According to Advaitic/Yogic sages, all sins and atrocities which are committed by individuals and nations against each other are due to ignorance of the true nature of oneness of all life.
When we view “others” as separate from us and different, we are able to justify all types of ignoble acts against them. Sometimes, even the most heinous deeds are justified in the name of God, religion, or law.
People who are blinded by fear, greed, and ignorance are not able to see outside the cycle of violence that they are part of.
Fortunately, in the history of the world, there have always been good people as well and such noble souls still walk the earth today. I feel that due to their kindness, love, and compassionate influence, there is always a ray of sunshine and a hope to make this world a better place.
The Sage of Arunachala, Bhagavan Sri Ramana Maharshi, gave us the purest teachings.
If we look at the devotees of Sri Ramana, we see that they were some of the greatest yogis and jnanis of their day. But they led quiet, unpretentious, and humble lives fully content in the grace of Bhagavan.
The message of Sri Ramana is to turn the mind within to see our true nature; and then we will see everything to be full of spirit.
In his life, Bhagavan exemplified his realization and manifested immense compassion for all beings. Bhagavan related to plants, trees, birds, animals, and people as sacred and treated everyone who came within his orbit with the utmost respect and love.
Indeed, Bhagavan was most reluctant to accept invitations to criticize others on their spiritual path, even if it was different than the one he advocated. On more than one occasion, Bhagavan told devotees that they should mind their own business and keep in mind what their original purpose was in coming to Bhagavan.
“Whether you make dhyana of God or of Self, it is immaterial. The goal is the same. But you cannot escape the Self. You want to see God in all, but not in yourself? If all are God, are you not included in that all?” Sri Ramana speaking in Talk 254 (Talks with Sri Ramana Maharshi).
Devotee: Is the Universal Soul (Paramatma) always different from us?
Sri Ramana: That is the common belief, but it is wrong. Think of Him as not different from you, and then you achieve identity of Self with God. (Talk 31).
We have come alone in this world.
We will leave alone.
Behind all the glamour and colors of this world, the great joys and laughter, and all the pain and horrific suffering, the fact of being alone is a constant for all beings.
Meditation on this fundamental truth serves as a gateway to Self-Realization.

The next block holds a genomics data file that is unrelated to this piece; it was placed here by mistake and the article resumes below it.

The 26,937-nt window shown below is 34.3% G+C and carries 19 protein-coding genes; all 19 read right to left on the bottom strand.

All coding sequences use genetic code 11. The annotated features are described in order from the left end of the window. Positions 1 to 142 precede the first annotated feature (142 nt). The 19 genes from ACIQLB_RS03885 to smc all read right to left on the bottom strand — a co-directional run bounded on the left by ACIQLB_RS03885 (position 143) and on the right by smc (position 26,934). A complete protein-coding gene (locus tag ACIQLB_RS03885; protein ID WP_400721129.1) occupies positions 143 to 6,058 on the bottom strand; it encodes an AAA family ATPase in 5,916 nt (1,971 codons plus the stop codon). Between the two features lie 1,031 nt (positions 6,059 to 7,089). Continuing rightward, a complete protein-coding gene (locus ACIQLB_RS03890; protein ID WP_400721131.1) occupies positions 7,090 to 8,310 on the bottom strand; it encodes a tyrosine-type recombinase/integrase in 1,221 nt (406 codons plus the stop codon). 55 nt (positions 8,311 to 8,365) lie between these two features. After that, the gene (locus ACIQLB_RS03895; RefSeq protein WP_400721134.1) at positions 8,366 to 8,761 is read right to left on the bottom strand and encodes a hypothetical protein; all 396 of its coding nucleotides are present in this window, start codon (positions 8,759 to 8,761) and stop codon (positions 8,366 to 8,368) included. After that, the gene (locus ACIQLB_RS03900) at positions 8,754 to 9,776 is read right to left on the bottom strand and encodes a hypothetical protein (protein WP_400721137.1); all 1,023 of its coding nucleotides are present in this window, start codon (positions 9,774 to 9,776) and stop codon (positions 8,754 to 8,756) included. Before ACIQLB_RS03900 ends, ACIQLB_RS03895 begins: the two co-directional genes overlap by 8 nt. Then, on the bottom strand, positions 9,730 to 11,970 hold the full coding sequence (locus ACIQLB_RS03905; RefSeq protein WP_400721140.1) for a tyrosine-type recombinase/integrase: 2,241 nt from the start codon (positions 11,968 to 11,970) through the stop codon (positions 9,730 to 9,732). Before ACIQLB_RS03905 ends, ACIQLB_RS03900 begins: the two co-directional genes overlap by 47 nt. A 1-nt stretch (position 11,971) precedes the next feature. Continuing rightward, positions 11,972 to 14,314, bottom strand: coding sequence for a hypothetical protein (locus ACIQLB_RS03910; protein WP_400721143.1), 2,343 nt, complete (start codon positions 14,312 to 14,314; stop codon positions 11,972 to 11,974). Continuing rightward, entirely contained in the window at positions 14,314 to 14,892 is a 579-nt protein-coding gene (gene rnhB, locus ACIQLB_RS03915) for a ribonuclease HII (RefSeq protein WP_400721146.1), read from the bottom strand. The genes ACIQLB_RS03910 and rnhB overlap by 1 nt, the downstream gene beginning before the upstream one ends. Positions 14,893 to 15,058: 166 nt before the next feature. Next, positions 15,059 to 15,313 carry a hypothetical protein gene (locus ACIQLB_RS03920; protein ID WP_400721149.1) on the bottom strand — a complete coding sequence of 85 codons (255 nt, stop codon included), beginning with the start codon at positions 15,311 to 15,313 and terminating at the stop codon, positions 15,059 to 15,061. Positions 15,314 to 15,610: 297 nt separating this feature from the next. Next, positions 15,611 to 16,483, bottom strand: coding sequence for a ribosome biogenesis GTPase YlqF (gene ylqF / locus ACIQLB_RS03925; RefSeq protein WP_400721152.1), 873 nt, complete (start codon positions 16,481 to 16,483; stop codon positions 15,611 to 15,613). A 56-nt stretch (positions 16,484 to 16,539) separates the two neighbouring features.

Describing this state, Maharshi Patanjali (Patanjali’s Yoga Sutras) says in Book 1, the third verse, “The Seer now rests in His own nature.”
If we find the company of good people on our path, it enhances our life in every way.
In Sanskrit, we call this, Satsang (Spiritual Fellowship).
Sages emphasize the power of Satsang to transform our life.
The Satsang need not be physical or face to face. Coming into contact with the thoughts of great saints and yogis via books or other media also constitutes Satsang.
Sri Ramana used to say that physical contact with the Guru is not important. It is the mental and spiritual contact that is critical and central for our growth.
The search for true love is really the search for the ultimate reality of this universe.
It manifests outwardly as the search for that perfect person, the search for God, the search for the mystery of our existence.
Underlying all fears and anxieties is the fundamental agitation of not knowing who we are.
To solve this existential riddle, Sri Ramana advocates the sincere and keen inquiry that focuses on the question, “Who Am I?”
It is this inward focus with intent and intensity, that leads the mind to dive deep into the very heart of the unknown.
It is in the deepest core of our being, that we find the Heart, that is in reality the Self.
One never feels complete until one realizes that one who has been pursued and sought as one’s true love is one’s own Self.
In coming close to the Self, one is drawn to the Self, and then by Grace merges with the Self, the very Heart of Existence and becomes That.
Bhagavan Ramana used to say, “The Self is always there. It is you. There is nothing but you.”